Although the concept of boundedness is quite understandable, I am struggling with the concept of total boundedness. If I understand properly, then the metric space $[0,1] \subset \mathbb{R}$ with the ordinary distance $d(x,y)=|x-y|$ is not totally bounded. This because I cannot find a finite union of balls of radius $\varepsilon$, with $\varepsilon$ that can be arbitrary small, that "covers" $[0,1]$. For example, for $\varepsilon = 0.5$ I can find a finite number of balls to cover $ [0,1]$ (for instance, two balls are enough), for $\varepsilon = 0.2$ I need e.g. five balls, etc. But for arbitrary small $\varepsilon$ I would need an infinite number of balls, and therefore the defined metric space is not totally bounded. Is that reasoning correct?

If so, I I have the feeling that a necessary condition to have totally boundedness is that the set in the metric space must be finite (the condition $\forall \varepsilon>0$ bothers me a lot :) )

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    $\begingroup$ You are not quite applying the definition correctly. The number of balls needed is allowed to grow when $\epsilon$ gets smaller. It just needs to be finite for any choice of $\epsilon$ (which it does in your example). $\endgroup$ Oct 29 '15 at 9:10
  • $\begingroup$ Ok, but for $\varepsilon \to 0$ then you need infinite balls, no? I am getting confused... $\endgroup$ Oct 29 '15 at 9:17
  • $\begingroup$ No, you never need an infinite number of balls. You need to understand the difference between a sequence of natural numbers diverging to infinity and actually needing an infinite number of things. $\endgroup$ Oct 29 '15 at 9:20
  • $\begingroup$ Ohi, that's hard. Is that every element of the diverging sequence you mentioned represent the number of things (balls) that I need? $\endgroup$ Oct 29 '15 at 9:28
  • $\begingroup$ Yes, precisely. $\endgroup$ Oct 29 '15 at 9:29

The condition is that for every $\epsilon > 0$ there is some finite $N(\epsilon)$ (a natural number) so that $N(\epsilon)$ many balls of radius $\epsilon$ cover $[0,1]$. There is no other condition except that $N(\epsilon)$ is finite for every $\epsilon > 0$, and this number will often grow with $\epsilon$ getting smaller, but that's OK. The finite number depends on $\epsilon$ and that's fine.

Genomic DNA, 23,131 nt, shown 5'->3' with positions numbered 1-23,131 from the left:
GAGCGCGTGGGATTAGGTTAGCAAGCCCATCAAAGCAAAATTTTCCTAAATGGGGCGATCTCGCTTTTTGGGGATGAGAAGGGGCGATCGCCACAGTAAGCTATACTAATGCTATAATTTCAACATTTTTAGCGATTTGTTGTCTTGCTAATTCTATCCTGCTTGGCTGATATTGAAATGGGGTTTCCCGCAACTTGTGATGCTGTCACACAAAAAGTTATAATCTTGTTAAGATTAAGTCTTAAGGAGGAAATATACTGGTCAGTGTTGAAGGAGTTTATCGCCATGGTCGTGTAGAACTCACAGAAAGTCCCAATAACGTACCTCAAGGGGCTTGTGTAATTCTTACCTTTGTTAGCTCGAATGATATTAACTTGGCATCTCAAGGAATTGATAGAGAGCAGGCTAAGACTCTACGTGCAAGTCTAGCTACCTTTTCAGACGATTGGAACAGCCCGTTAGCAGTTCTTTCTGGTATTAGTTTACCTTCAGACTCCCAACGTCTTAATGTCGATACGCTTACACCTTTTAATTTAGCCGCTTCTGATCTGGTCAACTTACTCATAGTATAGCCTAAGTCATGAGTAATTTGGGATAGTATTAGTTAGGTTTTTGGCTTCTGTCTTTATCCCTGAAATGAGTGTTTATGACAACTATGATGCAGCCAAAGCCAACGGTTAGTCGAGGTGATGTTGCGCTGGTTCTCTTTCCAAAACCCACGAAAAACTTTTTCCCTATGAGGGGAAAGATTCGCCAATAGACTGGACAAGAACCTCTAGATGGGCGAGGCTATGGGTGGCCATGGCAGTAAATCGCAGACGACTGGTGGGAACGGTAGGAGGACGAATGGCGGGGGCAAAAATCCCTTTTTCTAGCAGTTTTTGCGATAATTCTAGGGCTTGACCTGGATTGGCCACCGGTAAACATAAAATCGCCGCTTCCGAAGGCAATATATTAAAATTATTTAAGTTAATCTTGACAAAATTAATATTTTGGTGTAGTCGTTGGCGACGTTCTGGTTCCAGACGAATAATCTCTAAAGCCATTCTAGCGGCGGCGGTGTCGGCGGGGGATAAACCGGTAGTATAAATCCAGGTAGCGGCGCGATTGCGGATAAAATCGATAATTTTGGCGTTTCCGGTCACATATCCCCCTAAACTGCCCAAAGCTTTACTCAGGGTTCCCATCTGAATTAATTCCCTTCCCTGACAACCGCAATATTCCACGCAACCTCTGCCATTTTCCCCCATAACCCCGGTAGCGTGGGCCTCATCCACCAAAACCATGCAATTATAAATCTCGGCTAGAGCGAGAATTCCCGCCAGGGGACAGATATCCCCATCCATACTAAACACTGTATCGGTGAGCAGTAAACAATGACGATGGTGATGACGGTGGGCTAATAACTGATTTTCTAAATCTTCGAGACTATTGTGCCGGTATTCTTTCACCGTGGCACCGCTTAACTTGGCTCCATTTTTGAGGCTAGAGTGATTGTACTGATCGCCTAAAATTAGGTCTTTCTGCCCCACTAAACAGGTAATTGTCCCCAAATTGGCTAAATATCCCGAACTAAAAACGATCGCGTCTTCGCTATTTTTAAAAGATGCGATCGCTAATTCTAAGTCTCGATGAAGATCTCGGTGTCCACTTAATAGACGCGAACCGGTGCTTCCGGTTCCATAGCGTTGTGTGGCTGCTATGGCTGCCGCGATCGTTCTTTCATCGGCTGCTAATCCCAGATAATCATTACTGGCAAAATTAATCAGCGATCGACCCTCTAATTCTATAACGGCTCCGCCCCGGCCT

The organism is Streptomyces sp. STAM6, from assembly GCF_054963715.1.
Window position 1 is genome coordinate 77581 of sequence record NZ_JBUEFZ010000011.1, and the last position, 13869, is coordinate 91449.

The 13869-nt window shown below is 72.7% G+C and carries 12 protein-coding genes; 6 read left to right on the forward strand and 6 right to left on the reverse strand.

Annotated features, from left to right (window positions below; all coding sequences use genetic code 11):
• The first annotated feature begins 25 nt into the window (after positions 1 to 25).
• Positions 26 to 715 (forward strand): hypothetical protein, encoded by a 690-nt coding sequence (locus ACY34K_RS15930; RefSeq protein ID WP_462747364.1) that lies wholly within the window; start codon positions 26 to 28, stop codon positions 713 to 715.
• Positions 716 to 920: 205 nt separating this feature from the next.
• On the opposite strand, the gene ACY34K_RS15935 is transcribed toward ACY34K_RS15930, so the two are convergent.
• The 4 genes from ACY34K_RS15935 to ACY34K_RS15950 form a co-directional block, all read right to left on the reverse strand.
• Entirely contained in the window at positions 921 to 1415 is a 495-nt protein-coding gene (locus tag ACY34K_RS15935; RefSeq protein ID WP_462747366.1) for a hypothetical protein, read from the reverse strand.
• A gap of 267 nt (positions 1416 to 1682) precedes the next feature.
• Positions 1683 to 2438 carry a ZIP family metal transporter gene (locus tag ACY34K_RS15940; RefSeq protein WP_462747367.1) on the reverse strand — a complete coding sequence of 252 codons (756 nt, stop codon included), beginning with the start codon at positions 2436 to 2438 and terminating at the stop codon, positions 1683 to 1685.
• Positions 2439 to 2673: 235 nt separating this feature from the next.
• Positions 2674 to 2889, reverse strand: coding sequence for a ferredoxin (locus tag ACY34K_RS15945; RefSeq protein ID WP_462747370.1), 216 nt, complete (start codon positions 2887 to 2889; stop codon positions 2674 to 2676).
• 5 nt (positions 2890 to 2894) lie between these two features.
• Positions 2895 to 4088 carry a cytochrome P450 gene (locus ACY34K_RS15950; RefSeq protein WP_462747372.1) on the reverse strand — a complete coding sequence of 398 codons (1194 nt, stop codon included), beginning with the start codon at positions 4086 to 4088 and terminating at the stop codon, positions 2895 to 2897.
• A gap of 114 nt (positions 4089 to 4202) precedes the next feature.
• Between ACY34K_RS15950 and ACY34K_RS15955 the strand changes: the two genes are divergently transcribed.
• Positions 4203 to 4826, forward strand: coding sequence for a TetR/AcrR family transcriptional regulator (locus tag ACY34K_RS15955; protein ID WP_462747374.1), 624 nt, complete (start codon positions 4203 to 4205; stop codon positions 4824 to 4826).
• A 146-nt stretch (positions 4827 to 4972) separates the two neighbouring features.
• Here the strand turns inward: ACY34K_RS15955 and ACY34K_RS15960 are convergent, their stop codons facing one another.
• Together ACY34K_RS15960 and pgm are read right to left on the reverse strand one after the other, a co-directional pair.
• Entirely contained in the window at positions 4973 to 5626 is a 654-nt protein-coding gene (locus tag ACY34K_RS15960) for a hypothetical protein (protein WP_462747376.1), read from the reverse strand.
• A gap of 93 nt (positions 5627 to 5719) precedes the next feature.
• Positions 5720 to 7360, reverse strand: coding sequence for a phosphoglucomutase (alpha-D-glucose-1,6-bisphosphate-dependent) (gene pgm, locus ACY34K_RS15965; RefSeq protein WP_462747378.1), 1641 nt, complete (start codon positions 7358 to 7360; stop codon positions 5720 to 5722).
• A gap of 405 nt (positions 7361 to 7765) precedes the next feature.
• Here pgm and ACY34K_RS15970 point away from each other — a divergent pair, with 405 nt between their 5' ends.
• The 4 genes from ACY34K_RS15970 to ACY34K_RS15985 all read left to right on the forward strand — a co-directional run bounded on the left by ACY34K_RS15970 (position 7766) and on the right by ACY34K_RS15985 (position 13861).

• $\begingroup$ Ok, so I don't mind if it holds $\lim_{\varepsilon \to 0} N(\varepsilon) = +\infty$? It is enough that $N(\varepsilon)$ is finite for all $\varepsilon >0$, right? $\endgroup$ Oct 29 '15 at 9:24
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    $\begingroup$ @UbaldoTiberi Indeed. Any finite positive $\epsilon$ has a corresponding finite number $N(\epsilon)$. Nothing else. $\endgroup$ Oct 29 '15 at 9:25
  • $\begingroup$ Ok! That was what confused me. :) If it it was stated "Any finite positive $\varepsilon$" from the beginning, then I would have been OK, but given that the definition should hold for $\forall \varepsilon >0$ I understand that $N(\varepsilon)$ finite shall hold also for "infintesimally small" epsilon. To indicate finite (but not infintesimally small) I would write $\forall \varepsilon > a, a>0$ instead. :) $\endgroup$ Oct 29 '15 at 9:32
  • $\begingroup$ @UbaldoTiberi there are no infinitesimally small $\epsilon$. There are only finite $\epsilon$'s that we can choose as small as we like. We use these $\epsilon$-$\delta$ definitions to avoid "infinitesimal numbers". (except in non-standard analysis, but that's a different approach). $\endgroup$ Oct 29 '15 at 9:35
  • $\begingroup$ Ok, so I have one thing in mind. If we see $N(\varepsilon)$ as a piecewise constant function $N:\mathbb{R^+}\to \mathbb{R^+}$ that associates to each $\varepsilon$ the number of balls $N(\varepsilon)$ needed to cover the set considered in the metric space, can we conclude that every metric space can be rendered totally bounded provided that choice of the distance function lead to a bounded $N(\varepsilon)$ (or, at most bounded plus $lim_{\varepsilon \to 0} N(\varepsilon) +\infty$)? $\endgroup$ Oct 29 '15 at 9:47

The condition “for all $\varepsilon>0$” should not bother you and it won't once you grasp its meaning.

The statement that “$[0,1]$ is totally bounded” can be seen as a challenge you are sure to win. The game is that you ask the challenger to select a positive number $\varepsilon$ and you win if you are able to show a finite number of balls of radius $\varepsilon$ that cover $[0,1]$.

In the rules of the game there is no bound on the number of balls you have to list: you're free to list $3$, $1000$ or more after the choice of $\varepsilon$ has been made.

You are sure to win the challenge because, if a challenger selects the number $\varepsilon$, you can take an integer $n>1/\varepsilon$ and the balls of radius $\varepsilon$ centered at $1/n, 2/n, 3/n, \dots, (n-1)/n$ will cover $[0,1]$.

Maybe you can do better, that is, with less balls, but it's not in the rules of the game that you have to provide the minimum number of balls.

Since you know a general procedure for listing the needed balls, you are sure to win whichever value for $\varepsilon$ the challenger actually chooses.


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